“When we too are armed and trained, we can convince men that we have hands, feet, and a heart like yours; and although we may be delicate and soft, some men who are delicate are also strong; and others, coarse and harsh, are cowards. Women have not yet realized this, for if they should decide to do so, they would be able to fight you until death; and to prove that I speak the truth, amongst so many women, I will be the first to act, setting an example for them to follow.” —Veronica Franco
Moderata Fonte challenged women’s subservience, becoming a very early champion of gender equality. As she aptly wrote, we should question history, specifically as it relates to the place of men and women in society. Well aware of the challengers she would face as a female writer, Fonte chose to write under a pseudonym, though uncommon at the time, in attempt to avoid public scrutiny for writing as an unmarried girl. Born Modesta di Pozzo di Forzi, Fonte became a highly educated young woman, first from her several years in the convent of Santa Marta and later from her studies with her male relatives. An early proto-feminist writer and theorist, she is most well-known for Il merito delle donne (The Worth of Women), in which she claims women’s superiority to men. In the literary dialogue, Fonte invents a utopian community inhabited only by women, presenting their debate over the relation of the sexes. By presenting women as individuals capable of intellectual thought and debate, Fonte aimed to counter the misogynist argument that men could think but women could only feel.
Only a few decades later, Sara Copia Sullam established herself as a woman with strong theological, philosophical, and literary ideas. Being Jewish, she faced additional obstacles, yet she remained outspoken and steadfast in her assertions. Born to a prominent family, she embraced both Jewish and Italian cultures, and learned Hebrew, Latin, and Greek. Though already married when she read Ansaldo Cebà’s drama L’Ester, Sullam began a multi-year exchange of letters with the Genoese monk and author, who eventually fell in love with her. The two never met, however (Sullam refused to convert to Christianity), and she instead became a part of an artistic circle with her husband, inviting both Christian and Jewish writers and intellectuals to their home. Sullam’s obstacles intensified when the poet and priest Baldassare Bonifacio accused her of heresy in his 1621 treatise Dell’ Immortalità dell’anima (On the Immorality of the Soul). In response, she wrote her Manifesto …, which defended her point of view and attacked Bonifacio’s assertions. She displayed her knowledge of classics and Jewish culture, including references to the Old and New Testaments, Aristotle, and Dante, proving her intellectual capabilities and her dedication to make herself known.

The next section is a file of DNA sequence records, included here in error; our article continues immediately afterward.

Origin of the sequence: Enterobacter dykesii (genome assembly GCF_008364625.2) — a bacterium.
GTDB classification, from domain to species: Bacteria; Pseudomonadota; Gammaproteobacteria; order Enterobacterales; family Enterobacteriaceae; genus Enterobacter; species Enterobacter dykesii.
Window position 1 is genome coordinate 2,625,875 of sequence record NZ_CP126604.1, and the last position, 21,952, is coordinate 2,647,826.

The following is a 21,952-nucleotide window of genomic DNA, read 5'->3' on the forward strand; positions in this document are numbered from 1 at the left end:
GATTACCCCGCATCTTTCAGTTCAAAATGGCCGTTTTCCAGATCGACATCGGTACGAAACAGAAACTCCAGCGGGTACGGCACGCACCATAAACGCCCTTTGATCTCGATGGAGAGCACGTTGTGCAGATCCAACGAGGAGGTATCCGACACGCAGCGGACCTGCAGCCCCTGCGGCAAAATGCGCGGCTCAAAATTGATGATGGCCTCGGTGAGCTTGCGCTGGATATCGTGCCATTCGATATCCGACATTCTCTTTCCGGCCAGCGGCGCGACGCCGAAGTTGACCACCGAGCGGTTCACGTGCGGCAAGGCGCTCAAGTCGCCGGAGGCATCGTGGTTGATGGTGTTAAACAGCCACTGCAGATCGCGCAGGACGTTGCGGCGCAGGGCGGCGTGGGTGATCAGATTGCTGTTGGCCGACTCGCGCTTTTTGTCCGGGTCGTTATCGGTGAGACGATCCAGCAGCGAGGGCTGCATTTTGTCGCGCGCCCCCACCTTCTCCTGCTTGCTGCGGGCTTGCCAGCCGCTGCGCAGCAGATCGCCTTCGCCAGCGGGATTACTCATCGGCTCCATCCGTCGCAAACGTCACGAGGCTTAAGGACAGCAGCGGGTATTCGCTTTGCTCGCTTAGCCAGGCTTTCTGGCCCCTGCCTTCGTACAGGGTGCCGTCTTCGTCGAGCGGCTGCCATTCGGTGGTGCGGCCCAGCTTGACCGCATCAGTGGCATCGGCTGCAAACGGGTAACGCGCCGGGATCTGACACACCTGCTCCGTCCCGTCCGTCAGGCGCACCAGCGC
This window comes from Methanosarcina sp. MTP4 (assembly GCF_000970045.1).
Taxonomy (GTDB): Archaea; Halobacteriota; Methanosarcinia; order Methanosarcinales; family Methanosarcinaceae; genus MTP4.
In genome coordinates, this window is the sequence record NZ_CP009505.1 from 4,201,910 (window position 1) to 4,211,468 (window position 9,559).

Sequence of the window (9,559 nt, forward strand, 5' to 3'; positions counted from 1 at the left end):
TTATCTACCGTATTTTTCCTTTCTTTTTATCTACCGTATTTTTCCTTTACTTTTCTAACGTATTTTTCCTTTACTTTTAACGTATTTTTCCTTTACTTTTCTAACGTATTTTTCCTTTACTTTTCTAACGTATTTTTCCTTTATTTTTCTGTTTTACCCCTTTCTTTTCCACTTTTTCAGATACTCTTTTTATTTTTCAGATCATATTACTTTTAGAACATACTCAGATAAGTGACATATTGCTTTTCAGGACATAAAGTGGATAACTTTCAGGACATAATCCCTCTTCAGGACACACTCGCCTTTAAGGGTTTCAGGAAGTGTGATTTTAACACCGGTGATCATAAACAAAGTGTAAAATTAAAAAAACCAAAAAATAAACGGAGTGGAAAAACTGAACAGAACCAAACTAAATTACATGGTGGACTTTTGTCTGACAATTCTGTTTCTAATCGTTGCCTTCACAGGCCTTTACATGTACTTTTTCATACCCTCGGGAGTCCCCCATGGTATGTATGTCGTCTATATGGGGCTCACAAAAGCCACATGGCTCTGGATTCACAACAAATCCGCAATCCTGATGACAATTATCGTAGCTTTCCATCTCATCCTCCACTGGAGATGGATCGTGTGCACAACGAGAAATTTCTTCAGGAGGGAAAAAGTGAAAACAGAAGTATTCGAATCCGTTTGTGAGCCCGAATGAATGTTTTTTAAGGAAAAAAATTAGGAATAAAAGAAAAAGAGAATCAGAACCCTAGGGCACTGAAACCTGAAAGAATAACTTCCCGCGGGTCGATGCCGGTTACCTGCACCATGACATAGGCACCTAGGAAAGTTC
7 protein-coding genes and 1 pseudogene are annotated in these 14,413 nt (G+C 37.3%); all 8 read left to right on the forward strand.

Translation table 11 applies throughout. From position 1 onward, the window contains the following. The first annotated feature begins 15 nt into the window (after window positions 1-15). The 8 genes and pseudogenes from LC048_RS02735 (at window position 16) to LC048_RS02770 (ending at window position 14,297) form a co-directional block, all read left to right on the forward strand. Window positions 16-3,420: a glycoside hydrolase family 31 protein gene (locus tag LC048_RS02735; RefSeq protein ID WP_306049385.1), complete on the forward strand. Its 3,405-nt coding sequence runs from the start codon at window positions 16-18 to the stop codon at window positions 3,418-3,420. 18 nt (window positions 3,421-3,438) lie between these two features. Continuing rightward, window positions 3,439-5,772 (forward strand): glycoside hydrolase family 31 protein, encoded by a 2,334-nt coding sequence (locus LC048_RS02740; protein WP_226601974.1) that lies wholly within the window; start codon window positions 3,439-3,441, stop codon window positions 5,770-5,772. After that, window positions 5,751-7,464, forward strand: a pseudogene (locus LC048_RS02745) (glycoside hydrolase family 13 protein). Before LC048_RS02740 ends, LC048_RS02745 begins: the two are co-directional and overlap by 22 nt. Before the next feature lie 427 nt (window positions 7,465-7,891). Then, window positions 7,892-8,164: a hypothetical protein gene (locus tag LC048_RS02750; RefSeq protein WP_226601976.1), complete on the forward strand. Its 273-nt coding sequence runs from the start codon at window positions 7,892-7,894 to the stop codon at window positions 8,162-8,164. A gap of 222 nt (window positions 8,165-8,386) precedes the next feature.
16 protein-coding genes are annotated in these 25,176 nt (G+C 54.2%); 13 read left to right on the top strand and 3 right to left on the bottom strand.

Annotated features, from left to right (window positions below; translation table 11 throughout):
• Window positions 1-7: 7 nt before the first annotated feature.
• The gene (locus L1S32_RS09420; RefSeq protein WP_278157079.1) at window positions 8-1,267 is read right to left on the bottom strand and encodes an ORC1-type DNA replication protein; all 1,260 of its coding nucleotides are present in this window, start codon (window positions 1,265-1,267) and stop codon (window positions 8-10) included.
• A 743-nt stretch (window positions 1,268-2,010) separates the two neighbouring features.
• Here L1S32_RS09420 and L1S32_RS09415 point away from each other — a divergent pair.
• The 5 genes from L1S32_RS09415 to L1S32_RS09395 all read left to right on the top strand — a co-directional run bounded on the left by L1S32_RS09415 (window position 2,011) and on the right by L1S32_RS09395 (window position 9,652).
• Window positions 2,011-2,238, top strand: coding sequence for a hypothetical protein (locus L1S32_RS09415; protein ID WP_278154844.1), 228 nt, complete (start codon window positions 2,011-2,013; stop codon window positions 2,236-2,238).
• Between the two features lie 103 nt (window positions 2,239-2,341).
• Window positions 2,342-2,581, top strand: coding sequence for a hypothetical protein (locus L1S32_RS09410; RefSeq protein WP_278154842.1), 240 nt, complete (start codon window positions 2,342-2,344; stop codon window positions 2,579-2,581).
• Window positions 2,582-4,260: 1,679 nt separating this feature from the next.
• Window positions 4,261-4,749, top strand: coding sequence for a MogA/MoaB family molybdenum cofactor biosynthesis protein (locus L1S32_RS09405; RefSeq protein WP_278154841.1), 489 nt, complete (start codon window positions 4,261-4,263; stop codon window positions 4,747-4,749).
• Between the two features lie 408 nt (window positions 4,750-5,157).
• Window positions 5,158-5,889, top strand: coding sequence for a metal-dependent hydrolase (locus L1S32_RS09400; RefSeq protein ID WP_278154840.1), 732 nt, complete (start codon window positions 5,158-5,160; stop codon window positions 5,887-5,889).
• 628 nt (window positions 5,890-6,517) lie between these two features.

Following in the footsteps of those who came before her, the polemical nun Arcangela Tarabotti wrote pieces that attacked the subservient position of women in society. Born with physical disabilities, her father concluded that she was unfit for marriage, placing her in the Sant’Anna convent, where she taught herself enough to sustain relationships with important literary figures. Her early writings, though not published during her lifetime, protested her own confinement by attacking coerced monarchization, illuminating how young girls in a convent were confined both physically and emotionally, as well as excluded from learning. Her work continued to gain defensiveness, and Tarabotti did not shy away from exposing the injustices to women of her day. In response to Francesco Buoninsegni’s 1638 satire Contro’l lusso donnesco (Against Women’s Luxury), Tarabotti wrote Antisatira (published anonymously in 1644), which attacked male dominance by turning each of Buoninsegni’s allegations toward women back on men. By leveraging her connections, she ensured that she was never exposed as the author. Her final work, Che le donne siano della specie degli uomini (1651), also responded to a misogynist text, taking down Valens Acidalius’s argument that women were not human beings and responding with Biblical examples. Tarabotti was thus able to exhibit her inclination to defend women and debate the place of the sexes in theological, literary, and philosophical arenas.